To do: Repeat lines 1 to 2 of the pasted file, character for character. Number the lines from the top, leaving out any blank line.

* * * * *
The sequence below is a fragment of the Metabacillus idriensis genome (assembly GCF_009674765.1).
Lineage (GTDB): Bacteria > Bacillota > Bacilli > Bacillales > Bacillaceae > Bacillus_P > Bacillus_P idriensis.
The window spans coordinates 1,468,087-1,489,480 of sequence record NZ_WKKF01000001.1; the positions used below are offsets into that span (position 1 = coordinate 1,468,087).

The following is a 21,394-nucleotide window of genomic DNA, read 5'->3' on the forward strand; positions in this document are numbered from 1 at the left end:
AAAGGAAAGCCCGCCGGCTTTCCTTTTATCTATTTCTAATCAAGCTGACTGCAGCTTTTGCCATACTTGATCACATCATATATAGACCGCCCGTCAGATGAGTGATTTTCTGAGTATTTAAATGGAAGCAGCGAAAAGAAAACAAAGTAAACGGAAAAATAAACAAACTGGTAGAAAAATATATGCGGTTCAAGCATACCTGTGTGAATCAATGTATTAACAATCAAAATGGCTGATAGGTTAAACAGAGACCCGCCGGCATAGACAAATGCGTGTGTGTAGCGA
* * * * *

The sequence below is a fragment of the Metabacillus idriensis genome (assembly GCF_009674765.1).
Lineage (GTDB): Bacteria > Bacillota > Bacilli > Bacillales > Bacillaceae > Bacillus_P > Bacillus_P idriensis.